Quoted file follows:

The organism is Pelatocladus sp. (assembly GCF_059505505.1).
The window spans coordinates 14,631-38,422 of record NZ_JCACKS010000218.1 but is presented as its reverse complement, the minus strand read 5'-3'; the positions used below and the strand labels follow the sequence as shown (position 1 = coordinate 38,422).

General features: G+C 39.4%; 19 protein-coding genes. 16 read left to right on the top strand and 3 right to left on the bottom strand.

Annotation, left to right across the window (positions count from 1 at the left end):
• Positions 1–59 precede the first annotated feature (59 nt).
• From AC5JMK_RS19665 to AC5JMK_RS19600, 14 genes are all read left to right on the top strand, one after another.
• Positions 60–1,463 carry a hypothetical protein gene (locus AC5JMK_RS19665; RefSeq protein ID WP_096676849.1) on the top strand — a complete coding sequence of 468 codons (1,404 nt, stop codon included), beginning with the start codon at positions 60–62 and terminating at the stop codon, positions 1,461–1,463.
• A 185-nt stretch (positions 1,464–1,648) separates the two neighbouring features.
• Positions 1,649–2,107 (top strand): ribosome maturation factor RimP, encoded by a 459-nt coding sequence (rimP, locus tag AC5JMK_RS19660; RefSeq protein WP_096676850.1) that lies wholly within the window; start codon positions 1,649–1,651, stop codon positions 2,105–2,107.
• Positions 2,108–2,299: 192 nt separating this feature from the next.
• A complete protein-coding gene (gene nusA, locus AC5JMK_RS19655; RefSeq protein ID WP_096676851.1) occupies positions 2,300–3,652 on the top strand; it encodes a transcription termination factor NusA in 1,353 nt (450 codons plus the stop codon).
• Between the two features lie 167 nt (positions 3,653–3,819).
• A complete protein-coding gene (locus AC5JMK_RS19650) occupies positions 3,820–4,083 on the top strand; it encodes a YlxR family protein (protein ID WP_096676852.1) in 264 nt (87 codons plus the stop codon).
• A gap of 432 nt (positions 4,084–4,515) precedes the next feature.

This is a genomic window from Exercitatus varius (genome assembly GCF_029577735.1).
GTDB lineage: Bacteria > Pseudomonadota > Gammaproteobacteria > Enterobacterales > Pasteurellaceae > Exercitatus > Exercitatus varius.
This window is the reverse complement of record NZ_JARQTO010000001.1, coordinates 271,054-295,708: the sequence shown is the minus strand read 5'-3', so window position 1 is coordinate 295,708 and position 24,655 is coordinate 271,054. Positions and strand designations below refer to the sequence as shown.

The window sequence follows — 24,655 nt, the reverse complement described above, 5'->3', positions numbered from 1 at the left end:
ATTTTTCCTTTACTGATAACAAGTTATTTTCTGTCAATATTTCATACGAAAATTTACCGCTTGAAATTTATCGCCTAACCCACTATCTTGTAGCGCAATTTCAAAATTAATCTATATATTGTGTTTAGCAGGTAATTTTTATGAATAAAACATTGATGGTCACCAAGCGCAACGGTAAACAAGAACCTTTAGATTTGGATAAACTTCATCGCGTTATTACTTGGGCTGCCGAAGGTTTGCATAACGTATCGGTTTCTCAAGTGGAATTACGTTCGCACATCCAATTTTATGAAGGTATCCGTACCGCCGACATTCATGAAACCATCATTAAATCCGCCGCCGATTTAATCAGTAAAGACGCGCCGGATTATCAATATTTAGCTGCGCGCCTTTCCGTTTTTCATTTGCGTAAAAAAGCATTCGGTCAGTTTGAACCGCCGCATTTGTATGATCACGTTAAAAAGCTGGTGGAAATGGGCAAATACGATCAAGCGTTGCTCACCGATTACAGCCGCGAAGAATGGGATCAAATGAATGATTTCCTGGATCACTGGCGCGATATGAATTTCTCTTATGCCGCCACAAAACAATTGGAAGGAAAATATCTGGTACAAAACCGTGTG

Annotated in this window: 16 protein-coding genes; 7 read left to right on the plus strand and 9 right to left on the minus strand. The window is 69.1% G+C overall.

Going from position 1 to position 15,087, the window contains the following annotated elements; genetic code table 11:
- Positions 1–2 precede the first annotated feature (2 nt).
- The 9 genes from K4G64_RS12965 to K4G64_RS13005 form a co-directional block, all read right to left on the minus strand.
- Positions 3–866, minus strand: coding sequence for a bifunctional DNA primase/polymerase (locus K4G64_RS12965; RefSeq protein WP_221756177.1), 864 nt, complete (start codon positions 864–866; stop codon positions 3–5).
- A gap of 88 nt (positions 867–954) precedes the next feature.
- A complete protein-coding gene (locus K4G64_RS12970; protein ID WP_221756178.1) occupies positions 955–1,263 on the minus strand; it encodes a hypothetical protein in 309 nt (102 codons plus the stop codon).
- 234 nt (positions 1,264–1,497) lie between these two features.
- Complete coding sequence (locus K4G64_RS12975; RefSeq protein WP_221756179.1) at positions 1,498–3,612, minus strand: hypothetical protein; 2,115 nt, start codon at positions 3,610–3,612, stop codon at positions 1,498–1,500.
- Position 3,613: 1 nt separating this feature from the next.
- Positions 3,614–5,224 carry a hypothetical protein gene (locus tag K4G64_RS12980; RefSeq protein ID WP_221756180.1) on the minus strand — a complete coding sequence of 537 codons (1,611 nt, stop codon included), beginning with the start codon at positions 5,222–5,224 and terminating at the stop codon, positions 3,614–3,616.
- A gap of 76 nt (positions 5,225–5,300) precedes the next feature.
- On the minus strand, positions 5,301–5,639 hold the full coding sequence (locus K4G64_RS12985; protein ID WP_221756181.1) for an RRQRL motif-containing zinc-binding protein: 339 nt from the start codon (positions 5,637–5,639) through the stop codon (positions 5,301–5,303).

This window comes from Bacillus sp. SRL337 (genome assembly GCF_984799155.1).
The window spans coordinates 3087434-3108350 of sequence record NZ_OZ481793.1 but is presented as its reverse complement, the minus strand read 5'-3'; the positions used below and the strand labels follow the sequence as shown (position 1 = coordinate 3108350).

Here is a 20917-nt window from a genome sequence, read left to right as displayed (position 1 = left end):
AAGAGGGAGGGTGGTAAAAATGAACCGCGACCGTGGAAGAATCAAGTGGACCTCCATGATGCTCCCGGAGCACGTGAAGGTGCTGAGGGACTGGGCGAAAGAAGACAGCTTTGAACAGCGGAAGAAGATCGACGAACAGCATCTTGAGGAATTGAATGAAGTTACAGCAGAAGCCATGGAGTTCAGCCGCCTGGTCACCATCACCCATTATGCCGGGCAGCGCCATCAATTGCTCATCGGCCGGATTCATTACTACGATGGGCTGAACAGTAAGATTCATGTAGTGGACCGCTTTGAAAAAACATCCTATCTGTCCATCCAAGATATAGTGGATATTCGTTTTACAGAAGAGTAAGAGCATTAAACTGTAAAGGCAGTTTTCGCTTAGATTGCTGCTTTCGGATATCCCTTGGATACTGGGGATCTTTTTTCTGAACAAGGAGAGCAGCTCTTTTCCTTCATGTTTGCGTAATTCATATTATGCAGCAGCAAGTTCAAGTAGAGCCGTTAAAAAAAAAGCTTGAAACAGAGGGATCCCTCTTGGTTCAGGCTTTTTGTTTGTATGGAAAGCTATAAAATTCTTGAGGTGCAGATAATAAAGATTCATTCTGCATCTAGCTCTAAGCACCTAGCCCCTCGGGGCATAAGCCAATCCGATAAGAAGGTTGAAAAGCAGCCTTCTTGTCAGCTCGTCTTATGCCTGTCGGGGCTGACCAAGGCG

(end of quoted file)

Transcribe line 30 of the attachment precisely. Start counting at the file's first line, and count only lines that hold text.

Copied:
- Positions 3,614–5,224 carry a hypothetical protein gene (locus tag K4G64_RS12980; RefSeq protein ID WP_221756180.1) on the minus strand — a complete coding sequence of 537 codons (1,611 nt, stop codon included), beginning with the start codon at positions 5,222–5,224 and terminating at the stop codon, positions 3,614–3,616.